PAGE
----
Despite being Part IV in George Lucas’s Star Wars saga, this is, of course, the one that started it all back in 1977 (its title was lengthened from just ‘Star Wars’ when Lucas began work on the three prequels).
It has stood the test of time very well, so even young kids brought up on splashy CGI effects will be impressed and thrilled by the story of young Luke Skywalker (Hamill).
Following the death of the aunt and uncle who raised him, headstrong Luke teams up with an old man named Ben Kenobi (Alec Guinness), two creaky robots, a cocky spaceship pilot called Han Solo (Ford) and his furry Wookiee pal Chewbacca to rescue damsel-in-distress Princess Leia (Fisher) from the evil Darth Vader (played by former Green Cross Code Man Dave Prowse, with voice provided by James Earl Jones).
Packed with odd creatures, robots (including, of course, the famous C-3PO and R2-D2), faraway planets and gadgets (the Millennium Falcon spaceship which Lucas imagined would look like a flying hamburger, the sword-like light sabres), plus the quasi-religious legend of Jedi knights, Star Wars isn’t just a film, it’s a cinematic universe, brimming over with adventure, heroes, bad guys and excitement. A classic for all ages.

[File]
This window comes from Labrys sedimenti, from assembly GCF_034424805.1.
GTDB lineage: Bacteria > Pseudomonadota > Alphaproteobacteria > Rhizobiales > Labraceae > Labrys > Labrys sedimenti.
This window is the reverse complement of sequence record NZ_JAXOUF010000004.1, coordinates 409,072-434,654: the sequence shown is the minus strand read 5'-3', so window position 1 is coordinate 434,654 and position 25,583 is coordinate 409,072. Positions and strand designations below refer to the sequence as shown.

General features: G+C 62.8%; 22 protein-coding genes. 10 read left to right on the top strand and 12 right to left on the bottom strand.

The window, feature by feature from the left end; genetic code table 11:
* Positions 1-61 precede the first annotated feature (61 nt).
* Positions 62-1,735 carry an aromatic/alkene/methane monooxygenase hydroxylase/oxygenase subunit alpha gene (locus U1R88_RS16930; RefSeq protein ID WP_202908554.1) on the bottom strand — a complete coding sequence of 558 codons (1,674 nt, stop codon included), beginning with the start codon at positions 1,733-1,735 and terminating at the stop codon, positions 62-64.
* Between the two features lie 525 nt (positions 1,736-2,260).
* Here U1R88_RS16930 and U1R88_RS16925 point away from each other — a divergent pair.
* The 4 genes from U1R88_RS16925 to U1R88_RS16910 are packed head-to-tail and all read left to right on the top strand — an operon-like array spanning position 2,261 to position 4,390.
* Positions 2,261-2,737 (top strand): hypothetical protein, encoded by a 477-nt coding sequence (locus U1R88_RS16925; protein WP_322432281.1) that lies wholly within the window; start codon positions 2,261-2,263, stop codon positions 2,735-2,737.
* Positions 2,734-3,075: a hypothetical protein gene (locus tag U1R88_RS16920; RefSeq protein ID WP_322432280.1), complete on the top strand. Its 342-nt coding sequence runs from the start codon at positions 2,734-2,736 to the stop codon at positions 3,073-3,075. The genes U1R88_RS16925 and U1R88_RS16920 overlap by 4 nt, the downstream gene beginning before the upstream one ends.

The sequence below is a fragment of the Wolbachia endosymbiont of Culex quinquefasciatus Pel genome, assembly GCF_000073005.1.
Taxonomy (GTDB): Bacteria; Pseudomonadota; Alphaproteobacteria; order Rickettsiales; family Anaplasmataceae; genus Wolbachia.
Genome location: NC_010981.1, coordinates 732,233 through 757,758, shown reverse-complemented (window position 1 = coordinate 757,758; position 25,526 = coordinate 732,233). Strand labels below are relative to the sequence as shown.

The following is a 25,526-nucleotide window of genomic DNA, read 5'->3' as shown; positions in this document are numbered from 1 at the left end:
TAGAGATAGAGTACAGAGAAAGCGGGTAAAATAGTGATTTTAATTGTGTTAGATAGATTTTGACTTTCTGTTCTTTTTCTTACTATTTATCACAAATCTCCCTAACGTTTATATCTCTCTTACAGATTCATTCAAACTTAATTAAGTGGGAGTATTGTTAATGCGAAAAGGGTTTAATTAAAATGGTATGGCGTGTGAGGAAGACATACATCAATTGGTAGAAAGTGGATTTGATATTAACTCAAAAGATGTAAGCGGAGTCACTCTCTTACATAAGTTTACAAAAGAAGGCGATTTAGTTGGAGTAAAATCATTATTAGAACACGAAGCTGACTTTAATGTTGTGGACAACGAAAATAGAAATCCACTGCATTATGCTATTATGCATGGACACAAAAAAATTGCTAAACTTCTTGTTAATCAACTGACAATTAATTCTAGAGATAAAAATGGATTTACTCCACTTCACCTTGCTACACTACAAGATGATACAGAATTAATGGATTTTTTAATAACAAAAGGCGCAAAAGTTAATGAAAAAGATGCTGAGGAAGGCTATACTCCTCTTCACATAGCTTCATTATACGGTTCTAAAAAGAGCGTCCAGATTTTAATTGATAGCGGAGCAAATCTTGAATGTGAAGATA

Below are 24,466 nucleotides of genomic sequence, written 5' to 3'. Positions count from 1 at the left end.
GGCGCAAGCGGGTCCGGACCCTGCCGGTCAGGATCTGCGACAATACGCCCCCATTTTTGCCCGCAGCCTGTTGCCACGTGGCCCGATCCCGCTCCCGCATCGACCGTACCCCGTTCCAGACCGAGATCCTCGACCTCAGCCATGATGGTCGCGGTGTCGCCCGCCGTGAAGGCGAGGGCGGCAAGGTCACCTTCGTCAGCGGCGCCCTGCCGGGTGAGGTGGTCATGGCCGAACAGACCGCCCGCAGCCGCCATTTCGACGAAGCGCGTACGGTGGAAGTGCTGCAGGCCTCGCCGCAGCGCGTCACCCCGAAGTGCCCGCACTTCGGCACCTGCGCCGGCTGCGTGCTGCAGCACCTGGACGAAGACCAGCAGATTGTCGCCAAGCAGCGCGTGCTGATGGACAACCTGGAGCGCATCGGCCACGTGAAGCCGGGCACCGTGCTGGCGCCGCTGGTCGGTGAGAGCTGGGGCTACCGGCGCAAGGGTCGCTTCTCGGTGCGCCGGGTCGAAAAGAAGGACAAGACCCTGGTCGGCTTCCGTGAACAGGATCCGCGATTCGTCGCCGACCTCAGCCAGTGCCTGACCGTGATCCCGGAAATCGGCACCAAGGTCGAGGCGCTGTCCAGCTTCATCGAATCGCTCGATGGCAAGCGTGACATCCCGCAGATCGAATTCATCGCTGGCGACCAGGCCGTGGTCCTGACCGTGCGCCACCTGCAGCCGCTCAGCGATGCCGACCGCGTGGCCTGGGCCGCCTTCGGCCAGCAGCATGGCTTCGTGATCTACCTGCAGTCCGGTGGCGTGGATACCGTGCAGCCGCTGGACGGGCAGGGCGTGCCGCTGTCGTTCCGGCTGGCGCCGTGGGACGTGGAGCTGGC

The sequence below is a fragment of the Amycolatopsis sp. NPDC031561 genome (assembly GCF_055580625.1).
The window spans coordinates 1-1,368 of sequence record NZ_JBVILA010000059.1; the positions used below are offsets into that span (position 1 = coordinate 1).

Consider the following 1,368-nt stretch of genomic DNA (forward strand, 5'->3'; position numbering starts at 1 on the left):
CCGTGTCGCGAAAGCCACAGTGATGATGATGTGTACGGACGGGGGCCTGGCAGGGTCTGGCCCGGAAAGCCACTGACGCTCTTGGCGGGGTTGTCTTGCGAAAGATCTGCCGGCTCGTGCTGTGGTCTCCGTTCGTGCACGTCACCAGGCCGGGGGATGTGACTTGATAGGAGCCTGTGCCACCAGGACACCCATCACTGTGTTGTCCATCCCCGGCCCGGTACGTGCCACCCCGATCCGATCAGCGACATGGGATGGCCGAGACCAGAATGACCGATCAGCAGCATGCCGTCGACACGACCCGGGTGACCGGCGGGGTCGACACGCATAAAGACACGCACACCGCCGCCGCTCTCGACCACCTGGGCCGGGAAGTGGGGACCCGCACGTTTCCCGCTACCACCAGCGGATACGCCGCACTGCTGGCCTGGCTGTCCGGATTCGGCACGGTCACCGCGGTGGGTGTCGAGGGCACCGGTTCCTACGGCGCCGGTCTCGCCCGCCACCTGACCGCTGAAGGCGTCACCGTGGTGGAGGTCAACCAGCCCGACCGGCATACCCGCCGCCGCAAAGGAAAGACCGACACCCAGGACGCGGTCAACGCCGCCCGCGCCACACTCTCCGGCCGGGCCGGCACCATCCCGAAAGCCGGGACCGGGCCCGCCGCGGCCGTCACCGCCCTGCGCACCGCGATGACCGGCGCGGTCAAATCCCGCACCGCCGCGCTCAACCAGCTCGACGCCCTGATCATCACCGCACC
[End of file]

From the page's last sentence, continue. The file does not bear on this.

Is Star Wars Episode IV: A New Hope suitable for kids? Here are our parents’ notes...
Young children may find Darth Vader scary, especially when he first enters the ship at the beginning of the movie, breathing heavily…
Under-9s may also be frightened by the sand people.
The scene in the cantina is actually scary for smaller children, as the aliens all look quite odd and one threatens Luke.
Also little ones may be scared when the Princess, Luke, Chewie and Han are trapped in the garbage compactor, with some unknown creature moving in the murky depths.
Younger viewers may be upset when Luke discovers the charred remains of his aunt and uncle.
One character’s arm is severed. It is quick, however, and no blood is seen.
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